SISTER SLEDGE - WHEN THE BOYS MEET THE GIRLS LP (REVIEW) @ ALL MUSIC GUIDE

PREVIOUS RELATED ENTRIES:
BBC RADIO 2 - THE RECORD PRODUCERS: NILE RODGERS (SATURDAY JANUARY 6, 2007)
UPCOMING REISSUES & RELEASES (CHIC AND MORE!): (DECEMBER 1, 2006 - JANUARY 22, 2007) (SATURDAY NOVEMBER 25, 2006)
UPCOMING REISSUES & RELEASES (APRIL 25 - MAY 30) (FRIDAY APRIL 21, 2006)
DISCO DELIVERY #2: NORMA JEAN WRIGHT - NORMA JEAN (1978, BEARSVILLE) (SATURDAY JANUARY 14, 2006)

CATEGORIES: REISSUES & RELEASES

Friday, August 03, 2007

It just might take all night..



James Bradley - I Can't Get Enough Of Your Love (1979, Malaco/Attic) | LINK TWO

Not a cover of the Barry White classic, but a great, understated soulful disco groove by what appears to be a little known soul singer named James Bradley. Apparently this track was off his self-titled and only(?) album for the venerable Malaco label (at the time distributed by T.K. Records in the US), which has what is possibly one of the most stereotypical, kitschy disco cover shots ever (afro: check!, no-nonsense moustache: check! shiny, glittery discotheque in the background: check! open shirt exposing thick tufts of chest hair: check!). Disco-fabulous on a budget, as I'd like to call it..

This particular song, released on a 12'' single, but tucked away on the B-side, is one of those classic instances where the B-side is so obviously a superior record to the A-side, you wonder what the label was thinking putting it out like that. Being 1979, perhaps they thought even an extended, albeit mediocre disco single would do better than a stellar, more R&B styled track? Whatever the case, in my opinion, the inferior A-side, "I'm In Too Deep," has got to be one of the more tedious, gimmicky, uninspired disco workouts that I've heard in a while. It manages to go on for some 8 or so minutes, yet seems to have little to show for it aside from a flat arrangement and some interesting, albeit clichéd synth touches..

Flipping it over however, after the overwhelming tedium of the A-side, hearing the the soft, elegant hi-hat, and those oh-so-beautiful introductory guitar notes of "I Can't Get Enough of Your Love" is, quite appropriately, music to the ears. Relegated to the B-side probably because it wasn't the sort of straight-ahead, energetic disco typical of the time, but instead, one that straddled the boundary between R&B and disco; it can probably be described as something of a throwback to the earlier days of 'disco as danceable R&B'. Effortlessly easing into it's mellow groove, with it's instantly catchy beat and melody, Bradley's vocals riding on top of it all; that combination of melodic beauty, captivating rhythm and all-out soul would have likely made this an excellent 5 A.M. disco sleaze staple back in it's day..

While James Bradley may not have been the most well known name out there, the writer and producer of this record, Frederick Knight, would probably be much moreso. For those who might not be familiar, Knight was the producer behind none other than Anita Ward's damn-it-if-you-just-can't-resist-it disco mega-hit "Ring My Bell." In addition to that, Knight also had some success as an artist in his own right, recording an album for the Stax label, which included a 1972 top-10 US R&B hit "I've Been Lonely For So Long." Although not quite as successful; In 1981, Knight would also release an 'answer' to "Ring My Bell" under his own name entitled "Let Me Ring Your Bell Again," along with at least two other albums under his own name in the late 70s and early 80s ("Let The Sunshine In" and "Knight Time," respectively)..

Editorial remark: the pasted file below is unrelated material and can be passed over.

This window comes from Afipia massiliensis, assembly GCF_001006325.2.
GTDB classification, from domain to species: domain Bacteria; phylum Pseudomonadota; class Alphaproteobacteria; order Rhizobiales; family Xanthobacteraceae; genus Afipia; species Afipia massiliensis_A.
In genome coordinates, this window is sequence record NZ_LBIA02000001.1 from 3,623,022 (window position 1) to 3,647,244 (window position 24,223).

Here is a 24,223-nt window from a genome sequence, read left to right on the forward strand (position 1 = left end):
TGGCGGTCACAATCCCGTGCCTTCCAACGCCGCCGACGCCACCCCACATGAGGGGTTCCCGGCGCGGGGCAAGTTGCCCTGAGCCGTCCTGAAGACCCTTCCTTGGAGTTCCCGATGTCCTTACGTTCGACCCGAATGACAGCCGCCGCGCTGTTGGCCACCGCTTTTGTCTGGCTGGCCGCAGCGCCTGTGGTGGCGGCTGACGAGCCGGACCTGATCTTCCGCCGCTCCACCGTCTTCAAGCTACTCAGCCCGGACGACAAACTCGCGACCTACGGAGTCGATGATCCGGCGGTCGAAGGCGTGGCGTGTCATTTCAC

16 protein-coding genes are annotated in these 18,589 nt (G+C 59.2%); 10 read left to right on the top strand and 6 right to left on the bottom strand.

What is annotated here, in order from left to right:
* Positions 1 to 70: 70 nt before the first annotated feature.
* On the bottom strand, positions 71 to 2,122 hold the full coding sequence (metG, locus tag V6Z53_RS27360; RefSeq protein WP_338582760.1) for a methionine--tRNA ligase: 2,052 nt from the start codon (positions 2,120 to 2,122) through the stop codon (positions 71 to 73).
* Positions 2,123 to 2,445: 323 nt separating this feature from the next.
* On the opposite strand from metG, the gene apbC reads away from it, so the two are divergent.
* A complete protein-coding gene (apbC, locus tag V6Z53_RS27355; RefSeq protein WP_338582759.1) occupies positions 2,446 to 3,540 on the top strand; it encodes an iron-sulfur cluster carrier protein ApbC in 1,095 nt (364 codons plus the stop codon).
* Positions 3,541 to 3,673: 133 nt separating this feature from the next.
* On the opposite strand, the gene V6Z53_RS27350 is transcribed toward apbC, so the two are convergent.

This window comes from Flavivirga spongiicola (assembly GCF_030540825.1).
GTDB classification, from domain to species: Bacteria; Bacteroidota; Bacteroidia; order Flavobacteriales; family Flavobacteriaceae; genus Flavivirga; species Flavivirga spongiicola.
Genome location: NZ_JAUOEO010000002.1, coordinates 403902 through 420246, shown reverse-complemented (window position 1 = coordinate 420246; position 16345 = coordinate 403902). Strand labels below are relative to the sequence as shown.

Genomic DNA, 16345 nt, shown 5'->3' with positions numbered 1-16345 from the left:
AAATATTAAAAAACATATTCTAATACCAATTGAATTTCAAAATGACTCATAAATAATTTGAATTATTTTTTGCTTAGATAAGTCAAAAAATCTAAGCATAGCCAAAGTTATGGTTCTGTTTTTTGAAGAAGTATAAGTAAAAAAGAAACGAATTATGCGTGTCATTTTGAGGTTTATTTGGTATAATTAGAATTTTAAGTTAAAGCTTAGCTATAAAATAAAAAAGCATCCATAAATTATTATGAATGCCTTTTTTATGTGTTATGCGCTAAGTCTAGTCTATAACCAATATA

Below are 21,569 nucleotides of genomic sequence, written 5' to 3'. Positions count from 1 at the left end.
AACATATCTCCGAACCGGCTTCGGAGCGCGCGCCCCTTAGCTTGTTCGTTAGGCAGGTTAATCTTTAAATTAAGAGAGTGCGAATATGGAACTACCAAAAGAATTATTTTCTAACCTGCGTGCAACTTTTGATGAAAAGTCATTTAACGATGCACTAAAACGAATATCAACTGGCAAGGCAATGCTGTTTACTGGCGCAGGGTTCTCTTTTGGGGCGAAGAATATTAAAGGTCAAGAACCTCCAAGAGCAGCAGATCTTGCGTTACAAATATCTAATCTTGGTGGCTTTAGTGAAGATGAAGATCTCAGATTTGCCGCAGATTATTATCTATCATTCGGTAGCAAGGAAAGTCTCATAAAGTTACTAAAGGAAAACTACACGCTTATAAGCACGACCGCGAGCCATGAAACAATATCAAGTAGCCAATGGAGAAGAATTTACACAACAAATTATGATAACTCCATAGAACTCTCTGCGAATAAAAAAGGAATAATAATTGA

Not sure what ever became of James Bradley, but evidently Frederick Knight is still around, having racked up production credits right up into this decade (at least, according to the All Music Guide). As well, Knight's Juana label, distributed by T.K. in the late 70's and once home to artists like Anita Ward and The Controllers, is still operating, albeit as a largely Gospel-focused label these days..

Aside from a few signature production touches: those little cowbell hooks, for instance; this record may not instantly resemble the bouncy, addictive "Ring My Bell," although it's yet another, albeit much less acknowledged (and perhaps less gimmicky), moment of brilliance on his part.. With Bradley's full and soulful vocals conveying just the right amount of romantic passion and vulnerability, put together with a breezy, sensual call-and-response with the female back-up, those rhythmic hooks, great guitar work and sax; it all makes for four minutes and thirty seconds of easy, groove-riding ecstasy. It's almost too good to be on the same disc as the A-side. Just one of those things that makes it all worthwhile..

PREVIOUS RELATED ENTRIES:
COCKTAILS AT THE DISCO LOUNGE.. (MONDAY JUNE 11, 2007)

LINKS:
JAMES BRADLEY - I'M IN TOO DEEP/I CAN'T GET ENOUGH OF YOUR LOVE 12'' @ DISCOGS
FREDERICK KNIGHT 1971 BIO @ CONCORD MUSIC GROUP
FREDERICK KNIGHT @ DISCOGS
FREDERICK KNIGHT @ ALL MUSIC GUIDE

CATEGORIES: MINI DELIVERIES

Search this blog